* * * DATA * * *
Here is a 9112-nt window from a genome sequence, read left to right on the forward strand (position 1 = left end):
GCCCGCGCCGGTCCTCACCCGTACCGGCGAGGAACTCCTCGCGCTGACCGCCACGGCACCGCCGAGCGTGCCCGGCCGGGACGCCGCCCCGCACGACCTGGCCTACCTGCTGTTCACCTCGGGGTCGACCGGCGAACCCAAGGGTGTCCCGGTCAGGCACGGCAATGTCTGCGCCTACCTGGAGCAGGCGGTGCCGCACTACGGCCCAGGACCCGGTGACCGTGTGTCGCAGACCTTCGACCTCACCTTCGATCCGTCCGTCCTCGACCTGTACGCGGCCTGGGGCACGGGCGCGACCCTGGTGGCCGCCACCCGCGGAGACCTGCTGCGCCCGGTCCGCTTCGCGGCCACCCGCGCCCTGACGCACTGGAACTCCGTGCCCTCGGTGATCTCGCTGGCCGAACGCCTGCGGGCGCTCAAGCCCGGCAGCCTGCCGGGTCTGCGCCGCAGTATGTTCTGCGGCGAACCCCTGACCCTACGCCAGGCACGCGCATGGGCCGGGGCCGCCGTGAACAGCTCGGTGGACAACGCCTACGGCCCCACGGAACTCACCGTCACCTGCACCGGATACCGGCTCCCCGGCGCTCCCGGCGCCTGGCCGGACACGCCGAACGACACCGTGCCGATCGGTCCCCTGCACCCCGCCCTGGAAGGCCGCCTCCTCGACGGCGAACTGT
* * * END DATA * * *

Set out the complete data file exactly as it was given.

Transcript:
Here is a 9112-nt window from a genome sequence, read left to right on the forward strand (position 1 = left end):
GCCCGCGCCGGTCCTCACCCGTACCGGCGAGGAACTCCTCGCGCTGACCGCCACGGCACCGCCGAGCGTGCCCGGCCGGGACGCCGCCCCGCACGACCTGGCCTACCTGCTGTTCACCTCGGGGTCGACCGGCGAACCCAAGGGTGTCCCGGTCAGGCACGGCAATGTCTGCGCCTACCTGGAGCAGGCGGTGCCGCACTACGGCCCAGGACCCGGTGACCGTGTGTCGCAGACCTTCGACCTCACCTTCGATCCGTCCGTCCTCGACCTGTACGCGGCCTGGGGCACGGGCGCGACCCTGGTGGCCGCCACCCGCGGAGACCTGCTGCGCCCGGTCCGCTTCGCGGCCACCCGCGCCCTGACGCACTGGAACTCCGTGCCCTCGGTGATCTCGCTGGCCGAACGCCTGCGGGCGCTCAAGCCCGGCAGCCTGCCGGGTCTGCGCCGCAGTATGTTCTGCGGCGAACCCCTGACCCTACGCCAGGCACGCGCATGGGCCGGGGCCGCCGTGAACAGCTCGGTGGACAACGCCTACGGCCCCACGGAACTCACCGTCACCTGCACCGGATACCGGCTCCCCGGCGCTCCCGGCGCCTGGCCGGACACGCCGAACGACACCGTGCCGATCGGTCCCCTGCACCCCGCCCTGGAAGGCCGCCTCCTCGACGGCGAACTGT